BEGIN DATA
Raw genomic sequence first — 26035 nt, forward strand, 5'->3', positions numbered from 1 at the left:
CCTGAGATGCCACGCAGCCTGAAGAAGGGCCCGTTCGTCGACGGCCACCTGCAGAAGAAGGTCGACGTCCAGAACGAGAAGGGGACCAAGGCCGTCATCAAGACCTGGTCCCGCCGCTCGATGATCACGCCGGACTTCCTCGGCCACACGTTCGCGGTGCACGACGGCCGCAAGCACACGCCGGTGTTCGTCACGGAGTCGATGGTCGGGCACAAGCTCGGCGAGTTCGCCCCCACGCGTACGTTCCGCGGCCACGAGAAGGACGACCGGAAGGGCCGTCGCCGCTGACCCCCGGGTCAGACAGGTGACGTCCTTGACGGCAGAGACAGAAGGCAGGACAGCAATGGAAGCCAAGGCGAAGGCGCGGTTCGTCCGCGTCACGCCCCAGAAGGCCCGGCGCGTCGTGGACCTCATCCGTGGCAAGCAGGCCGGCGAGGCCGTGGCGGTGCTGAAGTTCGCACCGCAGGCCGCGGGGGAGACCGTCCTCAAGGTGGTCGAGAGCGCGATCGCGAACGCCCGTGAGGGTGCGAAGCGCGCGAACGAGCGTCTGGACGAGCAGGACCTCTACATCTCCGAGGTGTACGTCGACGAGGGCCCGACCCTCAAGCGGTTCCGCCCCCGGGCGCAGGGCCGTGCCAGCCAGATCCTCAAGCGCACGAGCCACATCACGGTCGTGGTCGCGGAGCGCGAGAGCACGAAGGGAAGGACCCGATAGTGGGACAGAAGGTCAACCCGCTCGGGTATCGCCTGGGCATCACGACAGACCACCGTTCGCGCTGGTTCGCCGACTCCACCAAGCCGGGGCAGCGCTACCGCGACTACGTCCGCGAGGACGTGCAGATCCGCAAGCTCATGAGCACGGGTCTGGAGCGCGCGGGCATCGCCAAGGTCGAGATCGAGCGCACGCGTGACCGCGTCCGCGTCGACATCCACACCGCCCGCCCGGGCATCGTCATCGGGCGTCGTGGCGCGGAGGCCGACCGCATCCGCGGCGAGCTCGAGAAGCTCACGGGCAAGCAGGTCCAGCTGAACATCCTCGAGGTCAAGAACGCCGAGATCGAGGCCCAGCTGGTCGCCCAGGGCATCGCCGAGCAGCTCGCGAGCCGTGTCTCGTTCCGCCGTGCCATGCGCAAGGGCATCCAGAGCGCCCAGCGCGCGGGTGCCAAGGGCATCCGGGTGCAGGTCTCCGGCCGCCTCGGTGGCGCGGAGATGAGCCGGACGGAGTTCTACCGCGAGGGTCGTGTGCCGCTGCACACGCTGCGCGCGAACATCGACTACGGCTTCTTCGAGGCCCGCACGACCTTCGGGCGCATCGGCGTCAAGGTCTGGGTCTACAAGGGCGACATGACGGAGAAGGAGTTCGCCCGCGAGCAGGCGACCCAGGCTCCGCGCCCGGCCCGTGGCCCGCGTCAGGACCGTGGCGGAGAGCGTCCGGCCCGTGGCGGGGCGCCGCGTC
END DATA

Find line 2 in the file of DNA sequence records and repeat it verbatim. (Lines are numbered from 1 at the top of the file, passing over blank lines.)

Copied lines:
CCTGAGATGCCACGCAGCCTGAAGAAGGGCCCGTTCGTCGACGGCCACCTGCAGAAGAAGGTCGACGTCCAGAACGAGAAGGGGACCAAGGCCGTCATCAAGACCTGGTCCCGCCGCTCGATGATCACGCCGGACTTCCTCGGCCACACGTTCGCGGTGCACGACGGCCGCAAGCACACGCCGGTGTTCGTCACGGAGTCGATGGTCGGGCACAAGCTCGGCGAGTTCGCCCCCACGCGTACGTTCCGCGGCCACGAGAAGGACGACCGGAAGGGCCGTCGCCGCTGACCCCCGGGTCAGACAGGTGACGTCCTTGACGGCAGAGACAGAAGGCAGGACAGCAATGGAAGCCAAGGCGAAGGCGCGGTTCGTCCGCGTCACGCCCCAGAAGGCCCGGCGCGTCGTGGACCTCATCCGTGGCAAGCAGGCCGGCGAGGCCGTGGCGGTGCTGAAGTTCGCACCGCAGGCCGCGGGGGAGACCGTCCTCAAGGTGGTCGAGAGCGCGATCGCGAACGCCCGTGAGGGTGCGAAGCGCGCGAACGAGCGTCTGGACGAGCAGGACCTCTACATCTCCGAGGTGTACGTCGACGAGGGCCCGACCCTCAAGCGGTTCCGCCCCCGGGCGCAGGGCCGTGCCAGCCAGATCCTCAAGCGCACGAGCCACATCACGGTCGTGGTCGCGGAGCGCGAGAGCACGAAGGGAAGGACCCGATAGTGGGACAGAAGGTCAACCCGCTCGGGTATCGCCTGGGCATCACGACAGACCACCGTTCGCGCTGGTTCGCCGACTCCACCAAGCCGGGGCAGCGCTACCGCGACTACGTCCGCGAGGACGTGCAGATCCGCAAGCTCATGAGCACGGGTCTGGAGCGCGCGGGCATCGCCAAGGTCGAGATCGAGCGCACGCGTGACCGCGTCCGCGTCGACATCCACACCGCCCGCCCGGGCATCGTCATCGGGCGTCGTGGCGCGGAGGCCGACCGCATCCGCGGCGAGCTCGAGAAGCTCACGGGCAAGCAGGTCCAGCTGAACATCCTCGAGGTCAAGAACGCCGAGATCGAGGCCCAGCTGGTCGCCCAGGGCATCGCCGAGCAGCTCGCGAGCCGTGTCTCGTTCCGCCGTGCCATGCGCAAGGGCATCCAGAGCGCCCAGCGCGCGGGTGCCAAGGGCATCCGGGTGCAGGTCTCCGGCCGCCTCGGTGGCGCGGAGATGAGCCGGACGGAGTTCTACCGCGAGGGTCGTGTGCCGCTGCACACGCTGCGCGCGAACATCGACTACGGCTTCTTCGAGGCCCGCACGACCTTCGGGCGCATCGGCGTCAAGGTCTGGGTCTACAAGGGCGACATGACGGAGAAGGAGTTCGCCCGCGAGCAGGCGACCCAGGCTCCGCGCCCGGCCCGTGGCCCGCGTCAGGACCGTGGCGGAGAGCGTCCGGCCCGTGGCGGGGCGCCGCGTC